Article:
Ok, so it’s more than 140 characters, but it is in one sentence. A masterly Rosenkavalier “operaplot” from the inimitable and ageless Nicolas Slonimsky:
26 January 1911
Der Rosenkavalier, “Komodie für Musik” in three acts by Richard Strauss…full of sophisticated waltzes and ironically sentimental arias, to Hugo von Hofmannsthal’s tale placed in 18th-century Vienna, in which a conniving dowager designates her young lover as the bearer of a symbolic silver rose sent from her aging cousin to a young coquette in proposing marriage, with a characteristic reversal of roles as the cavalier of the rose woos and wins her after many a transvestiture (in the third act the Rosenkavalier, a mezzo-soprano, is disguised as a maid thus reverting to her natural sex), the score containing 118 identifiable leitmotivs, according to officious exegetes, is produced at the Dresden Opera, Ernst Schuch conducting.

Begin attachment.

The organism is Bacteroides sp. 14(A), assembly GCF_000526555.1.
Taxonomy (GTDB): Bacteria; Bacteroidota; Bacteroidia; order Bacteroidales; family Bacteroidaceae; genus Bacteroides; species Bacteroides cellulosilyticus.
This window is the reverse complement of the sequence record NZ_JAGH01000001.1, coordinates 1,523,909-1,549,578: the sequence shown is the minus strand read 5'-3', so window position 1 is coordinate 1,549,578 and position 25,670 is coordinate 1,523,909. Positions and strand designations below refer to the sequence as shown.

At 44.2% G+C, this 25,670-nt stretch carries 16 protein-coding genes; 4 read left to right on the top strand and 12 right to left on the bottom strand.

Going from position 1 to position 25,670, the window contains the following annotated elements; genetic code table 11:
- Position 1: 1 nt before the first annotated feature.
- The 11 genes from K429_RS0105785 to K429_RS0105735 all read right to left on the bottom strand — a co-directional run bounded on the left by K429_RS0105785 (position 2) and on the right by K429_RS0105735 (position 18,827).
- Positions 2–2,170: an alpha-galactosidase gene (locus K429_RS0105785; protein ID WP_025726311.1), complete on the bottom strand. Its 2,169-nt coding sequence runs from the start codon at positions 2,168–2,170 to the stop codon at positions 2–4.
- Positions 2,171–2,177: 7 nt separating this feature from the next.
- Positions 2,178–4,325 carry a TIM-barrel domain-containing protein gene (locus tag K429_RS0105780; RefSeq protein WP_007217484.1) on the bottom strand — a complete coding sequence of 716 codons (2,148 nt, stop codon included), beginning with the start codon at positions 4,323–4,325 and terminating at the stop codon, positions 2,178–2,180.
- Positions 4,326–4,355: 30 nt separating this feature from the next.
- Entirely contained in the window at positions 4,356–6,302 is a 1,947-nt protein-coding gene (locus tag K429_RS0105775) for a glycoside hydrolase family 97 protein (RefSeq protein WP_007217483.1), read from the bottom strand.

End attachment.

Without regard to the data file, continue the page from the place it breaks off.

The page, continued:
Love those “officious exegetes”.
And another priceless gem for an opera rather less well known:
17 February 1900
Anton, opera in three acts by the 27-year-old Italian composer Cesare Galeotti, wherein a young Libyan, whose pagan mistress slays his early Christian concubine known as the “Flower of the Catacombs”, flees to the Egyptian desert, suppresses his sensuous memories, resists a series of diabolically contrived temptations and becomes sanctified as Saint Anthony, to a musical score gushing out crimson floods of curvilinear melos, is produced at La Scala, Milan. [italics mine]
Source: Nicolas Slonimsky – The First Hundred Years (1994)